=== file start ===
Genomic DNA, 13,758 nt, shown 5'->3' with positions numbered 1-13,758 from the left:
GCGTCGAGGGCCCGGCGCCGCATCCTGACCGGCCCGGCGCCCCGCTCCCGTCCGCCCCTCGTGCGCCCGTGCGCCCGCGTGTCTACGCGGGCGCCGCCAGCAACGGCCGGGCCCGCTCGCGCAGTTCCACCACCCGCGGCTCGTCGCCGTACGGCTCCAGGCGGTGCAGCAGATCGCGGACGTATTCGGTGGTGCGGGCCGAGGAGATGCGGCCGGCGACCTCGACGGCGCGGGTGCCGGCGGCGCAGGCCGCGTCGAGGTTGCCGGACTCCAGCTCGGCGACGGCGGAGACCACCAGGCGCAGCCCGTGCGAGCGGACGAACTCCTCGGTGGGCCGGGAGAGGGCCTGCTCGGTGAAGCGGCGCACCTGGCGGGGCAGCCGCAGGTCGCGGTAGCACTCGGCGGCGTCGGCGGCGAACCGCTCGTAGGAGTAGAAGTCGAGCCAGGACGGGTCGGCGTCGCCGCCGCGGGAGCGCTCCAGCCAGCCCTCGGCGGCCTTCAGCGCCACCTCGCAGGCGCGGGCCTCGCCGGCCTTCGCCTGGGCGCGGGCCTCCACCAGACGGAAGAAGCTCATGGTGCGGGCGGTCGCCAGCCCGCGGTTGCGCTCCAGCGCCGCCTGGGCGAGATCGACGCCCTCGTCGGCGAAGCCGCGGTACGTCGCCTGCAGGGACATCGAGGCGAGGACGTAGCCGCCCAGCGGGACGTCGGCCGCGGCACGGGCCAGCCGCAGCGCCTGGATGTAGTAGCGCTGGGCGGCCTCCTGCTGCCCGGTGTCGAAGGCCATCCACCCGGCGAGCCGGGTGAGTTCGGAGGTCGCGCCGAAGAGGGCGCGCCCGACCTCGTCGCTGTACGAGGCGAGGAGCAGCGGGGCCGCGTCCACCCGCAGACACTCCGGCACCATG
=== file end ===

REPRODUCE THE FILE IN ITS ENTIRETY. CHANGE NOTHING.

Genomic DNA, 13,758 nt, shown 5'->3' with positions numbered 1-13,758 from the left:
GCGTCGAGGGCCCGGCGCCGCATCCTGACCGGCCCGGCGCCCCGCTCCCGTCCGCCCCTCGTGCGCCCGTGCGCCCGCGTGTCTACGCGGGCGCCGCCAGCAACGGCCGGGCCCGCTCGCGCAGTTCCACCACCCGCGGCTCGTCGCCGTACGGCTCCAGGCGGTGCAGCAGATCGCGGACGTATTCGGTGGTGCGGGCCGAGGAGATGCGGCCGGCGACCTCGACGGCGCGGGTGCCGGCGGCGCAGGCCGCGTCGAGGTTGCCGGACTCCAGCTCGGCGACGGCGGAGACCACCAGGCGCAGCCCGTGCGAGCGGACGAACTCCTCGGTGGGCCGGGAGAGGGCCTGCTCGGTGAAGCGGCGCACCTGGCGGGGCAGCCGCAGGTCGCGGTAGCACTCGGCGGCGTCGGCGGCGAACCGCTCGTAGGAGTAGAAGTCGAGCCAGGACGGGTCGGCGTCGCCGCCGCGGGAGCGCTCCAGCCAGCCCTCGGCGGCCTTCAGCGCCACCTCGCAGGCGCGGGCCTCGCCGGCCTTCGCCTGGGCGCGGGCCTCCACCAGACGGAAGAAGCTCATGGTGCGGGCGGTCGCCAGCCCGCGGTTGCGCTCCAGCGCCGCCTGGGCGAGATCGACGCCCTCGTCGGCGAAGCCGCGGTACGTCGCCTGCAGGGACATCGAGGCGAGGACGTAGCCGCCCAGCGGGACGTCGGCCGCGGCACGGGCCAGCCGCAGCGCCTGGATGTAGTAGCGCTGGGCGGCCTCCTGCTGCCCGGTGTCGAAGGCCATCCACCCGGCGAGCCGGGTGAGTTCGGAGGTCGCGCCGAAGAGGGCGCGCCCGACCTCGTCGCTGTACGAGGCGAGGAGCAGCGGGGCCGCGTCCACCCGCAGACACTCCGGCACCATG